Cats & Aromatherapy

Although there is a place for Aromatherapy in your cat care, it must not be used in place of professional Vetinary treatment.

Cats are now known to be good for our health, by actually stroking a cat it is having a calming effect on our nervous system, which in turn lowers our blood pressure. People who have had a heart attack lengthen their chances of survival if they own a cat.

Aromatherapy oils do have their place in cat care; below are a few instances where Aromatherapy oils can be used.

Canker of the ear: This is a problem that Cats encounter, one form is eczematous, and the other is due to a parasite. The scratching can cause a sore and infection can set in. The ear will feel hot to the touch and there could be a discharge of wax. Try to clean the ear if possible. To prevent a sore from forming due to constant scratching, warm a teaspoon of Olive oil and add one drop of Lavender oil and one drop of Chammomile oil, insert a small amount into the ear and rub gently the surrounding area. Canker is contagious so it is important to treat it.

Mange: This is also very contagious in cats, all the bedding should be treated or thrown out. Cover your cat with water to which you add three drops of Lavender and three drops of Tea tree essential oil, you could use Chammomile as well. Try to ensure (much to your cats disgust) that you cover the whole area of the cat with this solution.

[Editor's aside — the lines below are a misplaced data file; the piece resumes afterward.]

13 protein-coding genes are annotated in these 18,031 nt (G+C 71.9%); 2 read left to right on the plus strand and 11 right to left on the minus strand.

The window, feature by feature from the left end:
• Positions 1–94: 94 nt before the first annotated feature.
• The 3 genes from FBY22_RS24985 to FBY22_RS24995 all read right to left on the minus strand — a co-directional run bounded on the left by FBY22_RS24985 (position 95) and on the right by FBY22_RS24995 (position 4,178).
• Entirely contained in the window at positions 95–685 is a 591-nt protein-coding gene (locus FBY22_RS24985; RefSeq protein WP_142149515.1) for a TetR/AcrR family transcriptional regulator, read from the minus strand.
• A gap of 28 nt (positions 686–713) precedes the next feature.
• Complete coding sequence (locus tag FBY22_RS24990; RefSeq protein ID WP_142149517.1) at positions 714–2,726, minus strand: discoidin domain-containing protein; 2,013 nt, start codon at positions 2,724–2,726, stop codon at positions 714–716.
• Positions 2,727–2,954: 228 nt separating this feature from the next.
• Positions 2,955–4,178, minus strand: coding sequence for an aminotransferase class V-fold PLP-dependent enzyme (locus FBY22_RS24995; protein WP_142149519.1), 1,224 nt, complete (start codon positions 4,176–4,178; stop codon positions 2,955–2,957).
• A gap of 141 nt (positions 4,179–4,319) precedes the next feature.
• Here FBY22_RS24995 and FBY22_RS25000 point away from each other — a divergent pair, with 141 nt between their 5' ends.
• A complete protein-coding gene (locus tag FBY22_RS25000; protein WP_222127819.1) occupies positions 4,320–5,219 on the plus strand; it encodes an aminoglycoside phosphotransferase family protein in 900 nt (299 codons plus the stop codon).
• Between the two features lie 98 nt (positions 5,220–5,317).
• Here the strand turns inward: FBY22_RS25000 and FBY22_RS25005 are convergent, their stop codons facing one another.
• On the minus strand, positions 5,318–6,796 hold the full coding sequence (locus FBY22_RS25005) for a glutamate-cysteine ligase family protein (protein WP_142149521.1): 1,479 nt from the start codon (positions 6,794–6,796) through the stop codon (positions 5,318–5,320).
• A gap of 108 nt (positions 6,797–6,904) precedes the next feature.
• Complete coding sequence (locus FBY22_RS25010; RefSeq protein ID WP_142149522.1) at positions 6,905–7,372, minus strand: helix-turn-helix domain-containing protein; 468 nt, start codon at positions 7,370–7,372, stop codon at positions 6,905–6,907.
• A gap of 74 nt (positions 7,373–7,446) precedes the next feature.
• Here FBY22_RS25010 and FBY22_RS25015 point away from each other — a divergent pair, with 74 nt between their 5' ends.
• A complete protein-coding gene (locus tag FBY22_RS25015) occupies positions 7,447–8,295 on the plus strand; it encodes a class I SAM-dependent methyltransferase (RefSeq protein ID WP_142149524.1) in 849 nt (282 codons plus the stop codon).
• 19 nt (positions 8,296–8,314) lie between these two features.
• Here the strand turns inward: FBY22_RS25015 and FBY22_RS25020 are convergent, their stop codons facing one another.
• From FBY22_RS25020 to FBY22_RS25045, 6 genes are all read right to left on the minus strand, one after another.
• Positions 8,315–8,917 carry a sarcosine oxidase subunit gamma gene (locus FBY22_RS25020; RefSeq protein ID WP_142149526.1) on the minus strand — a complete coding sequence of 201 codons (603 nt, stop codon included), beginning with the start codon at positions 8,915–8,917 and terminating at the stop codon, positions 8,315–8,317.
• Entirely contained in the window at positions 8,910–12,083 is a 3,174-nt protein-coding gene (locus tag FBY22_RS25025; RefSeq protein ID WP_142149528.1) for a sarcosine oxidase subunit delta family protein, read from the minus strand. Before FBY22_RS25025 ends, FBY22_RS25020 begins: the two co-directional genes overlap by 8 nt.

Fleas: The age old problem that affects not only our Cats but our home as well. This remedy will not only get rid of fleas but will get your cats coat in a good condition as well. Many shop bought sprays have chemicals in them which are not only bad for the environment but also bad for your Cats as well, this remedy is based on a more natural approach and will not effect the balance of the oils in your Cats skin. Take an old steel brush and cover it with a piece of flannel, ensuring you pull it down over the brushes teeth. Prepare a bowl of warm water and mix in 4 drops of Cedarwood or Pine oil and soak the prepared brush in it before hand. This treatment will disinfect the Cat, condition the coat and collect the parasites and eggs in the brush. Brush the mixture through your cats coat several times rinsing the brush out in the solution regularly. Another way of dispersing the oil is to put 4 drops of either oil neat on a brush and brush through your cats coat thoroughly.

Lemon juice is also good in prevention of fleas. Use one part fresh lemon juice to 10 parts water. Dampen your hands and rub into the cat's fur thoroughly. Lemon mixture cannot be kept in the fridge, the mixture should always be freshly made. Blood is the fleas only form of food, but when garlic is detected in it they will leave well alone. Add one or two garlic capsules to your pets food in spring and summer, depending on the size of your cat.

Flea collars: Most commercially bought flea collars are made with highly toxic chemicals which can be absorbed through the cats skin. Cats will lick around the area where a flea collar is worn, thus increasing the chances of absorbing the chemicals. An essential oil collar provides excellent protection from fleas, it is very cheap and easy to make. Buy a soft material collar and soak it in the following mixture; half a teaspoon of alcohol, 1 drop of Cedarwood, 1 drop of Thyme, 1 drop of Citronella, 1 drop of Lavender, Mix with 4 garlic capsules(break them open and add contents of capsules to the mixture. Soak the flea collar in the mixture and leave to dry before putting it around your cats neck. This collar should be effective for up to one month.